In 2011, Cariou sued Prince and won a permanent injunction and an order that Prince’s works be impounded and destroyed. In 2013 the Second Circuit reversed, focusing on the “purpose and character” factor of § 107 of the Copyright Act, or what has become known as the transformativeness test, particularly with respect to visual art. The Second Circuit found as a matter of law that twenty five of the works by Prince were clearly transformative. They contrast “crude and jarring” appearance with Cariou’s “serene” photographs of “natural beauty”, as well as palette, scale, and media differences. I analyzed the 2013 opinion here, which I won’t repeat now. But the takeaways were that Prince’s total disinterest in his own meaning, and the troubling reliance on Prince’s upper market clientele, threw the question wide open in a way that very few analysts and commentators find helpful. Put another way (paraphrasing the Dread Pirate Roberts), anyone who tells you they know definitively what fair use is, is probably selling something.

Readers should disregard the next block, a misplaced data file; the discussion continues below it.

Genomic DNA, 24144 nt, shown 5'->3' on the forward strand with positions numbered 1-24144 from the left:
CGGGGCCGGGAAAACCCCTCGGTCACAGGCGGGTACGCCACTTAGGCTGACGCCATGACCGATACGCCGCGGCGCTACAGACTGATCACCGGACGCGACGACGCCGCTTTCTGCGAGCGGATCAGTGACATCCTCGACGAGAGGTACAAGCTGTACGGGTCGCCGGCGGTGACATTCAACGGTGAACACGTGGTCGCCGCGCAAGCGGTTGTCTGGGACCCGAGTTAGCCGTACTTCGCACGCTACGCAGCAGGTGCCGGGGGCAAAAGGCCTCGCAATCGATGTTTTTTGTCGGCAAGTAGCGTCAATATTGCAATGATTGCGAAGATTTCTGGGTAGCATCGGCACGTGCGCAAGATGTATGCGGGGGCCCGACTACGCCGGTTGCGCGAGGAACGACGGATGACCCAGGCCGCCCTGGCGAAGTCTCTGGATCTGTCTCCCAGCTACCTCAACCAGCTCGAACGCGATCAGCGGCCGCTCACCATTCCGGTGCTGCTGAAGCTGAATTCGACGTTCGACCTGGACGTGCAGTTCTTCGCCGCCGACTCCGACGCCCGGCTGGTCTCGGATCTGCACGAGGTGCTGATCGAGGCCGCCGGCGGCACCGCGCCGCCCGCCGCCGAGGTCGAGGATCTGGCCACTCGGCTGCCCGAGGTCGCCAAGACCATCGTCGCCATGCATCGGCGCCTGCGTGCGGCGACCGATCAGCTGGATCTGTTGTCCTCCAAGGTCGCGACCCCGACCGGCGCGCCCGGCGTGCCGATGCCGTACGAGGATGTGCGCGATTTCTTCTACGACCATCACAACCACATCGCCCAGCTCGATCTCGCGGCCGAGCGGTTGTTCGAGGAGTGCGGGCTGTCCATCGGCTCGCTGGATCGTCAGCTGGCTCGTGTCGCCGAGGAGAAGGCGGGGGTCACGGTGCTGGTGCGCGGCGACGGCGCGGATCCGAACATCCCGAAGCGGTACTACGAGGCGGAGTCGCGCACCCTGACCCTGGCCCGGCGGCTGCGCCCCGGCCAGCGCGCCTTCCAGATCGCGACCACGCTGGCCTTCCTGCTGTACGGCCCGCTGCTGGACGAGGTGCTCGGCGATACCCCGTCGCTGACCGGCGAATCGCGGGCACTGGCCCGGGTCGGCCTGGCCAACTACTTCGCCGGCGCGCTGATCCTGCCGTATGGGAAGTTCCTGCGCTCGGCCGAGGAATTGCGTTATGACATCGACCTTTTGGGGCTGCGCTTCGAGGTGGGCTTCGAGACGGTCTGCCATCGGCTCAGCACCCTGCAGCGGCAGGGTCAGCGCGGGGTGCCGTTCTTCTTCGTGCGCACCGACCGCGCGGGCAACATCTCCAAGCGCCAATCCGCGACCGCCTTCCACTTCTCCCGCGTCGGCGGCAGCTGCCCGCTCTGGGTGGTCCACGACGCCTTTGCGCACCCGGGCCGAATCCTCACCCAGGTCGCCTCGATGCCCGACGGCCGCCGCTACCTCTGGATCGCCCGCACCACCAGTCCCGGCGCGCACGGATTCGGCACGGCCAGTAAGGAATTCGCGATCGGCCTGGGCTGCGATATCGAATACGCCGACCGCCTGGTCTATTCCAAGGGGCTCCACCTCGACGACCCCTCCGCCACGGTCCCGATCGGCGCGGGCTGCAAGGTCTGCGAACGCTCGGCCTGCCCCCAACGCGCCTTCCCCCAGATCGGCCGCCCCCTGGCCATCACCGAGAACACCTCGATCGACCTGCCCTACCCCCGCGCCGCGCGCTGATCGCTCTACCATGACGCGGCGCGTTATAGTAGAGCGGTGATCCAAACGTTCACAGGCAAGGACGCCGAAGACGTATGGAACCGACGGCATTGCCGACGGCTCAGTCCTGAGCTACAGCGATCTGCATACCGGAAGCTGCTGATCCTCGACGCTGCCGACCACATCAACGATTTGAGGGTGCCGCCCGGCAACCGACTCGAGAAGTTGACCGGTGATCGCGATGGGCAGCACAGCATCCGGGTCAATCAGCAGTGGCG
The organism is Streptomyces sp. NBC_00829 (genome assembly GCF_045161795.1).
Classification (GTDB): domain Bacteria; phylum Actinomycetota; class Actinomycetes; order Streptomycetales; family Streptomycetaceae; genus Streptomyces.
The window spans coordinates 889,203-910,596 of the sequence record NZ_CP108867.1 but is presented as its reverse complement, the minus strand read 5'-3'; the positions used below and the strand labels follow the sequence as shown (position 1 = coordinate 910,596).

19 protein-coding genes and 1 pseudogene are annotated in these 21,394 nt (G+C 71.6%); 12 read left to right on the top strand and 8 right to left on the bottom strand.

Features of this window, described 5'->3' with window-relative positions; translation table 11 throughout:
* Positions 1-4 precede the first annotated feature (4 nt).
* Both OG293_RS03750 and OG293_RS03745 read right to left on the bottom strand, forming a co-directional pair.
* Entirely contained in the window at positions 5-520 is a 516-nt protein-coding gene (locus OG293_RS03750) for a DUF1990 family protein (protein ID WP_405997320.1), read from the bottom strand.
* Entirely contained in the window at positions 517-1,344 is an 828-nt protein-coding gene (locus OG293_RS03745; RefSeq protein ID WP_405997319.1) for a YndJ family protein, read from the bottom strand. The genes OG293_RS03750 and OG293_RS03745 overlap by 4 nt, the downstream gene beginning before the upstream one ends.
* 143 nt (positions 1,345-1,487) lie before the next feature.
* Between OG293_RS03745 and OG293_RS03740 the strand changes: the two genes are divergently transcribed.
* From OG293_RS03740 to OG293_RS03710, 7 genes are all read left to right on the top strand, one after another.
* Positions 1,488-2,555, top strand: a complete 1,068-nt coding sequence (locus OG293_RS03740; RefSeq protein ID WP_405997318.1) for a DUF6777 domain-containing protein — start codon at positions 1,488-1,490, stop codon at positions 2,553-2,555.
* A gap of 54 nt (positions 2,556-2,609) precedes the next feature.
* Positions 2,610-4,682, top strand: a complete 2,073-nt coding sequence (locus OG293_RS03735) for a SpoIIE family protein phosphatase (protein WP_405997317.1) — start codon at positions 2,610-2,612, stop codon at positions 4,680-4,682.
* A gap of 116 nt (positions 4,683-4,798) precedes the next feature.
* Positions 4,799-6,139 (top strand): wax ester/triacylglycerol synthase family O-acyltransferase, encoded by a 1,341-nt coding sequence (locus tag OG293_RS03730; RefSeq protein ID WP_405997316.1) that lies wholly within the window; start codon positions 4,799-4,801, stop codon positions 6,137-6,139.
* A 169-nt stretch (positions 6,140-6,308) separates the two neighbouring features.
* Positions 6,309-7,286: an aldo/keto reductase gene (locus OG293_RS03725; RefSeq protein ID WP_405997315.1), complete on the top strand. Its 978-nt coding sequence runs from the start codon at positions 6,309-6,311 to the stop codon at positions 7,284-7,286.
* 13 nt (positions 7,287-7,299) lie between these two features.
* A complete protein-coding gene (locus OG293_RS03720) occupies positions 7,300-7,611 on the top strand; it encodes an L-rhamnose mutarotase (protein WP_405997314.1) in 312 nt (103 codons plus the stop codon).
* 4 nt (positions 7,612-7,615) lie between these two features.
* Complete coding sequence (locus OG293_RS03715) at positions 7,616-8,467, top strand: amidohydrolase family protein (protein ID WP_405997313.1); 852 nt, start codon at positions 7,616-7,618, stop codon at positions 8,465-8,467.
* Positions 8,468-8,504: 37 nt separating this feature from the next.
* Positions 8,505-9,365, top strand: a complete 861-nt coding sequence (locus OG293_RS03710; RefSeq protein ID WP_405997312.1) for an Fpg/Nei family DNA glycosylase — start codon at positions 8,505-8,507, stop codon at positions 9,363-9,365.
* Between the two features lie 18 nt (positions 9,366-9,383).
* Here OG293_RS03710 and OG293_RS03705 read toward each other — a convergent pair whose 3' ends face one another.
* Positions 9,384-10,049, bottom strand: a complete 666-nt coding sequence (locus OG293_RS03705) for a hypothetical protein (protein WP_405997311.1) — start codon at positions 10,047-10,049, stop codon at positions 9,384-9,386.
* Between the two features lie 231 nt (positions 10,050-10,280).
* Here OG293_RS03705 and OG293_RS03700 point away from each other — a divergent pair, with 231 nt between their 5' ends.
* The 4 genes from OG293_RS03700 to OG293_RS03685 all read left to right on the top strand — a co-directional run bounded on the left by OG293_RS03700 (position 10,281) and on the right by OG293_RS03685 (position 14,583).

Not terribly surprisingly, this is not the last word from Prince. He is currently putting on a show that consists of other people’s Instagram photos, blown up to large wall size, sometimes with Prince’s comments below. An example is here:
Click here to view image.
This user DoeDeere was apparently already found by reporters, and she disclaimed any interested in pursuing Prince for infringement. But what if someone else were so inclined?
At a basic level, Prince’s Second Circuit victory clears away the need to ask why he did any of this. What of the transformation itself?. It’s not clear if Prince actually logged into Instagram and made the comment post, or if the newer work is itself an alteration of the existing Instagram post. That could make a great deal of difference. If Prince took an existing image, let’s say of kittens, then added some sexualized comment, he would be certainly in the neighborhood of the Cariou decision logic, such as it is, from the standpoint of transformation (kittens are to pornography as Roy Orbison is to 2LiveCrew, or something like that). But if all he did was print out a comment thread of which he was a part (within Instagram), he would have to argue that the original online comment was the visually transformative element, or that merely making a larger printout suffices. That would effectively abolish copyright on the Internet, which seems unlikely.
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Prince will clearly continue to push the envelope, so further twists and turns are all but certain.